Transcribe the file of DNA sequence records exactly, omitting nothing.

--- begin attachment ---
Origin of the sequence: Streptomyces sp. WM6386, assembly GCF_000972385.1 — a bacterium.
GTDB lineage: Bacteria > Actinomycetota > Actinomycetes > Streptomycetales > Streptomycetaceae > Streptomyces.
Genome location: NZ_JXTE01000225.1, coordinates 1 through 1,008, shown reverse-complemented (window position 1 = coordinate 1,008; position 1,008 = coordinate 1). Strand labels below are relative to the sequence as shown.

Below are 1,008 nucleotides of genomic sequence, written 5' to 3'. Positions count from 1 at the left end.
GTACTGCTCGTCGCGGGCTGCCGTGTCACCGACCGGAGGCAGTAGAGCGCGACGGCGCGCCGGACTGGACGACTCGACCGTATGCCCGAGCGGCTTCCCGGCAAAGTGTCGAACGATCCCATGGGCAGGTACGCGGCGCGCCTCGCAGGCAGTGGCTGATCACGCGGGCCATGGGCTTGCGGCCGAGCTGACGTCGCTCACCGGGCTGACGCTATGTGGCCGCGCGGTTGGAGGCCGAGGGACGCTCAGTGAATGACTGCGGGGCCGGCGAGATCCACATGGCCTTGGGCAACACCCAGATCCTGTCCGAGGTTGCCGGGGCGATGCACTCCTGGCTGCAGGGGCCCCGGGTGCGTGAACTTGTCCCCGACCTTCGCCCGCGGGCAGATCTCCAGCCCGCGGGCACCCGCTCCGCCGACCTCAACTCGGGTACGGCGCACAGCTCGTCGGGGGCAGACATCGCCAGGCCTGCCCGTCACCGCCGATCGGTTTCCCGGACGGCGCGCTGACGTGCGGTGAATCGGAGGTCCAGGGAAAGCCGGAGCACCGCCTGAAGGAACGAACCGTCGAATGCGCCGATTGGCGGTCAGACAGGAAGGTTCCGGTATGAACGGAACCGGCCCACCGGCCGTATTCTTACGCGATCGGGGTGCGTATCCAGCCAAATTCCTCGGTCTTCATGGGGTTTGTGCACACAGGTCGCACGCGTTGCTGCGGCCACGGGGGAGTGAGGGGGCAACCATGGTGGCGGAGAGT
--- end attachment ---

Origin of the sequence: Streptomyces sp. WM6386, assembly GCF_000972385.1 — a bacterium.
GTDB lineage: Bacteria > Actinomycetota > Actinomycetes > Streptomycetales > Streptomycetaceae > Streptomyces.
Genome location: NZ_JXTE01000225.1, coordinates 1 through 1,008, shown reverse-complemented (window position 1 = coordinate 1,008; position 1,008 = coordinate 1). Strand labels below are relative to the sequence as shown.

Below are 1,008 nucleotides of genomic sequence, written 5' to 3'. Positions count from 1 at the left end.
GTACTGCTCGTCGCGGGCTGCCGTGTCACCGACCGGAGGCAGTAGAGCGCGACGGCGCGCCGGACTGGACGACTCGACCGTATGCCCGAGCGGCTTCCCGGCAAAGTGTCGAACGATCCCATGGGCAGGTACGCGGCGCGCCTCGCAGGCAGTGGCTGATCACGCGGGCCATGGGCTTGCGGCCGAGCTGACGTCGCTCACCGGGCTGACGCTATGTGGCCGCGCGGTTGGAGGCCGAGGGACGCTCAGTGAATGACTGCGGGGCCGGCGAGATCCACATGGCCTTGGGCAACACCCAGATCCTGTCCGAGGTTGCCGGGGCGATGCACTCCTGGCTGCAGGGGCCCCGGGTGCGTGAACTTGTCCCCGACCTTCGCCCGCGGGCAGATCTCCAGCCCGCGGGCACCCGCTCCGCCGACCTCAACTCGGGTACGGCGCACAGCTCGTCGGGGGCAGACATCGCCAGGCCTGCCCGTCACCGCCGATCGGTTTCCCGGACGGCGCGCTGACGTGCGGTGAATCGGAGGTCCAGGGAAAGCCGGAGCACCGCCTGAAGGAACGAACCGTCGAATGCGCCGATTGGCGGTCAGACAGGAAGGTTCCGGTATGAACGGAACCGGCCCACCGGCCGTATTCTTACGCGATCGGGGTGCGTATCCAGCCAAATTCCTCGGTCTTCATGGGGTTTGTGCACACAGGTCGCACGCGTTGCTGCGGCCACGGGGGAGTGAGGGGGCAACCATGGTGGCGGAGAGT